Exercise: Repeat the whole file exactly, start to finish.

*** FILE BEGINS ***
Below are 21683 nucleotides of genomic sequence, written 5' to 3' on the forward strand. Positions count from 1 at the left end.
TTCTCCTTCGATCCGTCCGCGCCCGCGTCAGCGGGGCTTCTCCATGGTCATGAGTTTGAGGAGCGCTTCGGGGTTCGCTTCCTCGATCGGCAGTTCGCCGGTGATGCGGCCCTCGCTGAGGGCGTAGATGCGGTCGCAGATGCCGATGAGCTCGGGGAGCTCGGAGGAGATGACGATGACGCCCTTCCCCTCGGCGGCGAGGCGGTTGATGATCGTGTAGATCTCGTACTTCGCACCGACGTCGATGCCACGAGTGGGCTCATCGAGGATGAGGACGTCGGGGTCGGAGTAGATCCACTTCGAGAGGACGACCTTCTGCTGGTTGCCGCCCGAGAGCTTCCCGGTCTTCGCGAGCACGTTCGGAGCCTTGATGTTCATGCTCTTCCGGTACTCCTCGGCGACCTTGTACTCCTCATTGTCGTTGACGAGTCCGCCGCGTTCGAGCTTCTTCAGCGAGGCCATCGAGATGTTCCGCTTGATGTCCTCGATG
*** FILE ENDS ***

Below are 21683 nucleotides of genomic sequence, written 5' to 3' on the forward strand. Positions count from 1 at the left end.
TTCTCCTTCGATCCGTCCGCGCCCGCGTCAGCGGGGCTTCTCCATGGTCATGAGTTTGAGGAGCGCTTCGGGGTTCGCTTCCTCGATCGGCAGTTCGCCGGTGATGCGGCCCTCGCTGAGGGCGTAGATGCGGTCGCAGATGCCGATGAGCTCGGGGAGCTCGGAGGAGATGACGATGACGCCCTTCCCCTCGGCGGCGAGGCGGTTGATGATCGTGTAGATCTCGTACTTCGCACCGACGTCGATGCCACGAGTGGGCTCATCGAGGATGAGGACGTCGGGGTCGGAGTAGATCCACTTCGAGAGGACGACCTTCTGCTGGTTGCCGCCCGAGAGCTTCCCGGTCTTCGCGAGCACGTTCGGAGCCTTGATGTTCATGCTCTTCCGGTACTCCTCGGCGACCTTGTACTCCTCATTGTCGTTGACGAGTCCGCCGCGTTCGAGCTTCTTCAGCGAGGCCATCGAGATGTTCCGCTTGATGTCCTCGATG